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Harald,

My personal stance on this is that one should I like to try and avoid using Perron's formula in the "traditional" form. Instead, I like to see the Prime Number Theorem (say) as a statement about $\sum \Lambda(n) \phi(n)$, where $\phi$ is a $C^{\infty}_0$ cutoff function approximating the interval $[1,X]$. To relate this to $\zeta'/\zeta$, you need the Mellin inversion formula for $\phi$ on the vertical line $\Re s = \sigma$, and this really is precisely the same thing as the Fourier inversion formula for the function $e^{\sigma u}\phi(e^u)$. Since everything is a compactly supported smooth function, and in particular a Schwartz function, the analytic issues involved with inverting the Fourier transform are as mild as they can be.

My point of view on this is elaborated upon in in chapter 1 of this course http://www.dpmms.cam.ac.uk/~bjg23/ANT.html.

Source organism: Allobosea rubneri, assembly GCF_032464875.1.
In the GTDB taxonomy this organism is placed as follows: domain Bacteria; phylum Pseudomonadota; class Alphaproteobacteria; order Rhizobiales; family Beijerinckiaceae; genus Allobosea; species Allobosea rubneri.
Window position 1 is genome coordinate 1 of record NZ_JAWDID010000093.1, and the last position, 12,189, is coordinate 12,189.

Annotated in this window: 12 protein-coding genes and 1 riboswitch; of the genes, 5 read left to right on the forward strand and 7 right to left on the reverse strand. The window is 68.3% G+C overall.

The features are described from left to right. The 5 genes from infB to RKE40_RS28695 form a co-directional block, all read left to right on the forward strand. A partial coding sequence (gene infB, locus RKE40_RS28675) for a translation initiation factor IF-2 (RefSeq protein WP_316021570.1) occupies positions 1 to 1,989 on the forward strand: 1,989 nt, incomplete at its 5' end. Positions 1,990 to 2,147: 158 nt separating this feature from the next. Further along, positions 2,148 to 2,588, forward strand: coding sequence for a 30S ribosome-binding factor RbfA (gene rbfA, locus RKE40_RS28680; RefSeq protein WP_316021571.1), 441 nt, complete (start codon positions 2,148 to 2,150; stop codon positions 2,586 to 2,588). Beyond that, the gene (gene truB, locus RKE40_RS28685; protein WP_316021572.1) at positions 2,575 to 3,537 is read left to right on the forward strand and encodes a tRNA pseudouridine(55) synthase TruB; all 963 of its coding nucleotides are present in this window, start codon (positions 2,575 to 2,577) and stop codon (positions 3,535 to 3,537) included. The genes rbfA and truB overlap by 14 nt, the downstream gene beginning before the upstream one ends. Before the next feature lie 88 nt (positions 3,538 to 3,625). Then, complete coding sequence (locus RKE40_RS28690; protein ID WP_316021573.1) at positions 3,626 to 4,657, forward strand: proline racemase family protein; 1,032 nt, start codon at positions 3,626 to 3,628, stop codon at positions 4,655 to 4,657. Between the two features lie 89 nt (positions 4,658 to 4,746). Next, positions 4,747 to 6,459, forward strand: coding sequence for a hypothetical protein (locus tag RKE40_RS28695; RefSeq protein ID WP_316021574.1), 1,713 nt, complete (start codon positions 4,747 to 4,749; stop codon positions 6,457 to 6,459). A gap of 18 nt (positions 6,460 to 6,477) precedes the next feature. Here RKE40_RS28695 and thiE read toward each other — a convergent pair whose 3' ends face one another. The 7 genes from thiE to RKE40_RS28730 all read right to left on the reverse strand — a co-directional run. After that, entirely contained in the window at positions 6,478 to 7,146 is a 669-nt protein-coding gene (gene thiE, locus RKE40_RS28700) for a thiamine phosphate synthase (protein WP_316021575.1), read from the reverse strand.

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Harald,

My personal stance on this is that one should try and avoid using Perron's formula in the "traditional" form. Instead, I like to see the Prime Number Theorem (say) as a statement about $\sum \Lambda(n) \phi(n)$, where $\phi$ is a $C^{\infty}_0$ cutoff function approximating the interval $[1,X]$. To relate this to $\zeta'/\zeta$, you need the Mellin inversion formula for $\phi$ on the vertical line $\Re s = \sigma$, and this really is precisely the same thing as the Fourier inversion formula for the function $e^{\sigma u}\phi(e^u)$. Since everything is a compactly supported smooth function, and in particular a Schwartz function, the analytic issues involved with inverting the Fourier transform are as mild as they can be.

My point of view on this is elaborated upon in in chapter 1 of this course http://www.dpmms.cam.ac.uk/~bjg23/ANT.html.